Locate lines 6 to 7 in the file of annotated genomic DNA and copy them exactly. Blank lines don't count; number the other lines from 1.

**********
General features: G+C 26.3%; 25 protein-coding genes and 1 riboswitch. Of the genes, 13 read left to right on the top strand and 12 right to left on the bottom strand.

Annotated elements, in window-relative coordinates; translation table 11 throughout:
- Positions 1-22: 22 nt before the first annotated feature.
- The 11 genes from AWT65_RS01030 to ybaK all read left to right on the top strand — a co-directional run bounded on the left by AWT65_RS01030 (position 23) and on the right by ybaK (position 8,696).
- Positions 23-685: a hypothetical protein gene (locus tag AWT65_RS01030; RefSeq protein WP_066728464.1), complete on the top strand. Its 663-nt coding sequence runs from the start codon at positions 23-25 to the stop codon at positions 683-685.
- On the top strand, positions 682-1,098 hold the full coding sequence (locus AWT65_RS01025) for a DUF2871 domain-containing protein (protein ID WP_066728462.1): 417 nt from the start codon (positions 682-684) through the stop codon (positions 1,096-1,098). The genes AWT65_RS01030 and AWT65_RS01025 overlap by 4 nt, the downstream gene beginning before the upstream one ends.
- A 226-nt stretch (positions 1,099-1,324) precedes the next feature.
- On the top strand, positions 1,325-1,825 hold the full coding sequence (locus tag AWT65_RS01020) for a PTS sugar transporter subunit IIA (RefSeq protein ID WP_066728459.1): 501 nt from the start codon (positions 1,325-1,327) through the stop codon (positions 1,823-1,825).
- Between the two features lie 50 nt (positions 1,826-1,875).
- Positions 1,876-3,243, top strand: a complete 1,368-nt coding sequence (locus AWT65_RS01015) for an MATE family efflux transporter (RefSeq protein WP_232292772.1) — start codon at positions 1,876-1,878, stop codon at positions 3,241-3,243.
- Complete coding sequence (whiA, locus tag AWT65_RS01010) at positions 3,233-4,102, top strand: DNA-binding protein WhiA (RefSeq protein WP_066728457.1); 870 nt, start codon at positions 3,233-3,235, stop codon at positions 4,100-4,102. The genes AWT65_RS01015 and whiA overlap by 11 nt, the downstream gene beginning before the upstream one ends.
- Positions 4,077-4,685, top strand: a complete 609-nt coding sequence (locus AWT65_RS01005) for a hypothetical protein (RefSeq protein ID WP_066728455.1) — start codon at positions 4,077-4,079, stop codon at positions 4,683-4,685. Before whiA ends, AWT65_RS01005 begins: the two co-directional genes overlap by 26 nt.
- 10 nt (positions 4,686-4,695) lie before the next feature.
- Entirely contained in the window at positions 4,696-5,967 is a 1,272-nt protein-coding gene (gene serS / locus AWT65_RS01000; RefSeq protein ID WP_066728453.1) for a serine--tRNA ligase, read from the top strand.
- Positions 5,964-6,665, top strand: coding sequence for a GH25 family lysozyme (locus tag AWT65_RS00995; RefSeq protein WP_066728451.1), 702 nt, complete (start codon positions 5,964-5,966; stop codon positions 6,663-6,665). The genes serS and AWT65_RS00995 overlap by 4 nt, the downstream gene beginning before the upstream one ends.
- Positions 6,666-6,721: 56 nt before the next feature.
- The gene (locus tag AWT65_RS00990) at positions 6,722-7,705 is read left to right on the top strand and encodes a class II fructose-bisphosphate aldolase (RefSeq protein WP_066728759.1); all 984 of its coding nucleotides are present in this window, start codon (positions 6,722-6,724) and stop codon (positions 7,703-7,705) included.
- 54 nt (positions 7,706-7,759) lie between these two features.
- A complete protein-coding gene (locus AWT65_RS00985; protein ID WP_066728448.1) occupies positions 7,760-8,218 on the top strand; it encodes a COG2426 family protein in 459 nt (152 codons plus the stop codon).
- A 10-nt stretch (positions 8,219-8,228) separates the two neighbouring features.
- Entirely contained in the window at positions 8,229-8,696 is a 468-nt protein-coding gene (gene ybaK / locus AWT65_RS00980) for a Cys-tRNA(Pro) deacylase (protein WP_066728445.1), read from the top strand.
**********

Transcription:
- On the top strand, positions 682-1,098 hold the full coding sequence (locus AWT65_RS01025) for a DUF2871 domain-containing protein (protein ID WP_066728462.1): 417 nt from the start codon (positions 682-684) through the stop codon (positions 1,096-1,098). The genes AWT65_RS01030 and AWT65_RS01025 overlap by 4 nt, the downstream gene beginning before the upstream one ends.
- A 226-nt stretch (positions 1,099-1,324) precedes the next feature.